Reza Negarestani: Where the Concept Takes You

The concept is addressed no longer by what it is, but by where it is situated or where it subsists – from ‘what is a concept’ to ‘where is a concept’

The Department of Art History Visual Art and Theory is pleased to announce the visit of Reza Negarestani to Vancouver this March. In the first of a series of events, Negarestani will be delivering a public lecture, Where the Concept Takes You, on Wednesday March 5 at 5:30pm, join our MFA seminar the following day, as well as conduct a further public lecture at Simon Fraser University, and participate as a keynote speaker at Incredible Machines: Digitality and the Modern System of Knowledge at the Threshold of the 21st Century, to be held at Access Gallery on Friday March 7 and Saturday March 8.

Reza Negarestani is a philosopher. He has contributed extensively to journals and anthologies and lectured at numerous international universities and institutes. His current philosophical project is focused on rationalist universalism beginning with the evolution of the modern system of knowledge and advancing toward contemporary philosophies of rationalism, their procedures as well as their demands for special forms of human conduct.

Negarestani’s book, Cyclonopedia, is frequently claimed as a key text in the fields of theory-fiction or new weird-fiction. It was judged one of the best books of 2009 by Artforum, a mark of the impact his work has begun to make upon the artworld in recent years, alongside numerous invitations to speak at galleries and museums, including the Miguel Abreu Gallery, The Guggenheim Museum, and the recent Escape Velocities symposium at e-flux in New York. His essay, “The Labor of the Inhuman, Part I: Human” is the lead article in the current issue of e-flux journal.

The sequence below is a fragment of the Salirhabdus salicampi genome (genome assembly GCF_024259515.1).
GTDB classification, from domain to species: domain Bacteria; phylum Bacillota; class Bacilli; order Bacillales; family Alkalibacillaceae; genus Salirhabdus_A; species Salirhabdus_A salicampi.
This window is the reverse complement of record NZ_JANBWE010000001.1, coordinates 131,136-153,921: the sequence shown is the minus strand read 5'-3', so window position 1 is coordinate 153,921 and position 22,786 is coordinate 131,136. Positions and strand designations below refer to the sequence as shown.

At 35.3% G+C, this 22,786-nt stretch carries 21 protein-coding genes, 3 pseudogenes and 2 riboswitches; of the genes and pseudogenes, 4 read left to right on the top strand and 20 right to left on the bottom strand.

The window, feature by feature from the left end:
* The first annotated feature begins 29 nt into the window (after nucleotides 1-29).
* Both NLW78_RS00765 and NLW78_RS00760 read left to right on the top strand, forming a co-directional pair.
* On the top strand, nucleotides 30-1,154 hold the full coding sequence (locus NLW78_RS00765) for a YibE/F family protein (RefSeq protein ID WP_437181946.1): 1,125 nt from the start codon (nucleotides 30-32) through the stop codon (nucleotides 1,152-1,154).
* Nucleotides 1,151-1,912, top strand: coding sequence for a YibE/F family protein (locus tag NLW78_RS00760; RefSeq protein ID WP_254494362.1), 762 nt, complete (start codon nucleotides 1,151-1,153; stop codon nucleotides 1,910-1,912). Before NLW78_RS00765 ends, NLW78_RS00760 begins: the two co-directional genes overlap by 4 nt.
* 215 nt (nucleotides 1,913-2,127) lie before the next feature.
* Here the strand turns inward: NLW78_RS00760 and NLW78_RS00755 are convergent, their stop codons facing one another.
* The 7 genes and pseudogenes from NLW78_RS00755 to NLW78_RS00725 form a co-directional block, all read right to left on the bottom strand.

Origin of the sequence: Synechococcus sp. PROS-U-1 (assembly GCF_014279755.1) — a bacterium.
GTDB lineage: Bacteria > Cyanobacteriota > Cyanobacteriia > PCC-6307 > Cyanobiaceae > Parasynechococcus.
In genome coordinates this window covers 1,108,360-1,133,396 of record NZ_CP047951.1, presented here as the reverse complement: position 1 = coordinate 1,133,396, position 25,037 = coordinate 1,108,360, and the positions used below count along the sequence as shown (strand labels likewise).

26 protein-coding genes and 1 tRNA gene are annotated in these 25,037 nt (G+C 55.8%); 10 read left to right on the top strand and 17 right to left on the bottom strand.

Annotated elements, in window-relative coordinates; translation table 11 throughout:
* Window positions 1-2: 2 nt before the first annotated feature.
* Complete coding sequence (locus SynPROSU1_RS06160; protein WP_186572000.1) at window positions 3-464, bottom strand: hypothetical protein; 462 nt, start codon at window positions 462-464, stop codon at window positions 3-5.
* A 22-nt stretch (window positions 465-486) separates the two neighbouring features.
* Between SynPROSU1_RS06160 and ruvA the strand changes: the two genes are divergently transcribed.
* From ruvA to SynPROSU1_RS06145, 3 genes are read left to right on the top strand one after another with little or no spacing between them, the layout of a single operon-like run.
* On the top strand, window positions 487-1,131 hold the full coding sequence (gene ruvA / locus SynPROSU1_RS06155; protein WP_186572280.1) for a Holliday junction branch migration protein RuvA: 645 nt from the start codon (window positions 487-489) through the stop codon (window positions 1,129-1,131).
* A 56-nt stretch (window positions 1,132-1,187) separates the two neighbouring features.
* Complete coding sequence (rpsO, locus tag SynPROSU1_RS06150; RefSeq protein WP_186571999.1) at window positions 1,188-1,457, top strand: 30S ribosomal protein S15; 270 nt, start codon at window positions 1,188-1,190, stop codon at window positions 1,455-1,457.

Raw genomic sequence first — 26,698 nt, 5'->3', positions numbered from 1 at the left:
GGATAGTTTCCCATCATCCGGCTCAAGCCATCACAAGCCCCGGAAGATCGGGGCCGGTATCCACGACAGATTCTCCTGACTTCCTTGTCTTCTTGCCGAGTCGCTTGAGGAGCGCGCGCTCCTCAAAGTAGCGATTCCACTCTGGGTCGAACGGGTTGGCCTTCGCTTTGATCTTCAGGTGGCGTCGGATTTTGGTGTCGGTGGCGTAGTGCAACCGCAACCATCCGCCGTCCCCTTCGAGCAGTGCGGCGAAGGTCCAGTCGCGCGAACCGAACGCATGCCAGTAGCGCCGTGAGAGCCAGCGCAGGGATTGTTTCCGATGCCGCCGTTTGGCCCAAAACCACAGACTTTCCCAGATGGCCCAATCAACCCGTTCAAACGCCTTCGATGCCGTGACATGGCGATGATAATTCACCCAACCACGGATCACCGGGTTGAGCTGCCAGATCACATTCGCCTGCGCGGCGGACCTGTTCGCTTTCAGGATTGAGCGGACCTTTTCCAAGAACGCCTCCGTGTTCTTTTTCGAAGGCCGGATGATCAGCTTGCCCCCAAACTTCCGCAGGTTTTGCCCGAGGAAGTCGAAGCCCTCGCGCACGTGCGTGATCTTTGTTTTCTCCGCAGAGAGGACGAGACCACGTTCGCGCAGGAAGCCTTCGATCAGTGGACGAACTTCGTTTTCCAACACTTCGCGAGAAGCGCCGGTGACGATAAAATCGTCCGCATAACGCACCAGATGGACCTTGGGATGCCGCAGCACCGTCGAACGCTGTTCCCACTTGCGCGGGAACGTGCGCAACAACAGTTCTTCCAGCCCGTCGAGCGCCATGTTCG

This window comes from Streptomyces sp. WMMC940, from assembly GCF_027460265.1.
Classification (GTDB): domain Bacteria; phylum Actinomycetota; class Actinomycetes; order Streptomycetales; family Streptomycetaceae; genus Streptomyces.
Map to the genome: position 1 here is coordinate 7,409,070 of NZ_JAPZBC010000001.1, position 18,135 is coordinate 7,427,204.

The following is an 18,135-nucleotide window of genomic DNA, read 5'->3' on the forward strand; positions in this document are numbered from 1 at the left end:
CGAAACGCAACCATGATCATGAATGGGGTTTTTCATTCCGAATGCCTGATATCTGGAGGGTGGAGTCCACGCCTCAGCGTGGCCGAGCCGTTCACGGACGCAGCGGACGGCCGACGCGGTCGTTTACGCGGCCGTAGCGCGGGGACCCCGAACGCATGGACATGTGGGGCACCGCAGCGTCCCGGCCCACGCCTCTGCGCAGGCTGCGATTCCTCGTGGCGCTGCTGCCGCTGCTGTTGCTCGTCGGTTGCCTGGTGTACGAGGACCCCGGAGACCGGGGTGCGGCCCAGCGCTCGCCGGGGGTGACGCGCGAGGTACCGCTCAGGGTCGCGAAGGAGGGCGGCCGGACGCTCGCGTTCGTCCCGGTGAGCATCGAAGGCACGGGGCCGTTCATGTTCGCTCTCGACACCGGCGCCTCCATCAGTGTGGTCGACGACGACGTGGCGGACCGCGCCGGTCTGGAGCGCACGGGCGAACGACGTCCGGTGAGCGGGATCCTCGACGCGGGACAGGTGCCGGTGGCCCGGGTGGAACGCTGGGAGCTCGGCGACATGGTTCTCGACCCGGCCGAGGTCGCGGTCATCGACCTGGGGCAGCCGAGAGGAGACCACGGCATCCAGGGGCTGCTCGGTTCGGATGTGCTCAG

Where the Concept Takes You

From a formalist perspective, the concept is introduced as a space over which man has no hold. It is an epistemic cue in an otherwise qualitatively homogenous information space – a desert – for which no map and no compass is given. The gesture that constitutes the concept is a response to the question of localization (where to begin and how to proceed) in an environment where there is neither an a-priori determination of the initial place nor a given survey of the general landscape. In this situation, building extensive maps capable of holding the semantic load across different patches of the landscape leads to various epistemic complications. In order to avoid such complications, the concept is reformulated as a mobile frame, a transitory epistemic cue which procedurally informs its construction, extension and revision. But this reformulation amounts to a drastic shift in the ontology of the concept. The concept is addressed no longer by what it is, but by where it is situated (Leibniz) or where it subsists (Lawvere) – from ‘what is a concept’ to ‘where is a concept’. This presentation attempts to unpack the consequences of understanding the concept as a specific navigational abstraction of the local site or the place in terms of how such an abstraction brings into focus hidden cracks and defects in the classical portrait of concepts.


For more information and registration for the Incredible Machines conference, (where Negarestani will be joined by Alexander R. Galloway, Suhail Malik, AHVA faculty members Jaleh Mansoor and T’ai Smith, and recent AHVA graduate students Ali Ahadi, Kate Henderson, Robin Simpson and conference organizer Mohammad Salemy, amongst others) please go to:


“The Labor of the Inhuman” on e-flux

“What is Philosophy” on Negarestani’s blog

Reza Negarestani on Wikipedia